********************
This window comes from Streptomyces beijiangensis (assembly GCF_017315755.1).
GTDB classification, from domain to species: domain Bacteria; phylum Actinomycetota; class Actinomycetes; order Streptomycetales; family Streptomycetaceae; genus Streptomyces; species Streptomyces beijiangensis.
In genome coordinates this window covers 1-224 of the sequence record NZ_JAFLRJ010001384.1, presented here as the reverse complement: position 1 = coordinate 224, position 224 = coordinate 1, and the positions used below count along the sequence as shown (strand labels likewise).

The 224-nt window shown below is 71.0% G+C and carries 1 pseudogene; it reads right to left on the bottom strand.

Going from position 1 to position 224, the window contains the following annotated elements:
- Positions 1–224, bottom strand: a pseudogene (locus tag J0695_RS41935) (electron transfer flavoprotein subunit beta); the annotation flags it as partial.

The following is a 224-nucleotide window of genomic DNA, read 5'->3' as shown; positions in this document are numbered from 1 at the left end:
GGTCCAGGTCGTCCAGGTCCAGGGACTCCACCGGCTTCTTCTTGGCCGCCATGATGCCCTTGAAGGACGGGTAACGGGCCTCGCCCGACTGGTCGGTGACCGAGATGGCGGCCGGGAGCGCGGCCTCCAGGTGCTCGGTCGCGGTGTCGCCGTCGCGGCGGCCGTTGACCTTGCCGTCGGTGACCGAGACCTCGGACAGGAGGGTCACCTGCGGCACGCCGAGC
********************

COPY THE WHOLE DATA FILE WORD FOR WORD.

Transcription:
This window comes from Streptomyces beijiangensis (assembly GCF_017315755.1).
GTDB classification, from domain to species: domain Bacteria; phylum Actinomycetota; class Actinomycetes; order Streptomycetales; family Streptomycetaceae; genus Streptomyces; species Streptomyces beijiangensis.
In genome coordinates this window covers 1-224 of the sequence record NZ_JAFLRJ010001384.1, presented here as the reverse complement: position 1 = coordinate 224, position 224 = coordinate 1, and the positions used below count along the sequence as shown (strand labels likewise).

The 224-nt window shown below is 71.0% G+C and carries 1 pseudogene; it reads right to left on the bottom strand.

Going from position 1 to position 224, the window contains the following annotated elements:
- Positions 1–224, bottom strand: a pseudogene (locus tag J0695_RS41935) (electron transfer flavoprotein subunit beta); the annotation flags it as partial.

The following is a 224-nucleotide window of genomic DNA, read 5'->3' as shown; positions in this document are numbered from 1 at the left end:
GGTCCAGGTCGTCCAGGTCCAGGGACTCCACCGGCTTCTTCTTGGCCGCCATGATGCCCTTGAAGGACGGGTAACGGGCCTCGCCCGACTGGTCGGTGACCGAGATGGCGGCCGGGAGCGCGGCCTCCAGGTGCTCGGTCGCGGTGTCGCCGTCGCGGCGGCCGTTGACCTTGCCGTCGGTGACCGAGACCTCGGACAGGAGGGTCACCTGCGGCACGCCGAGC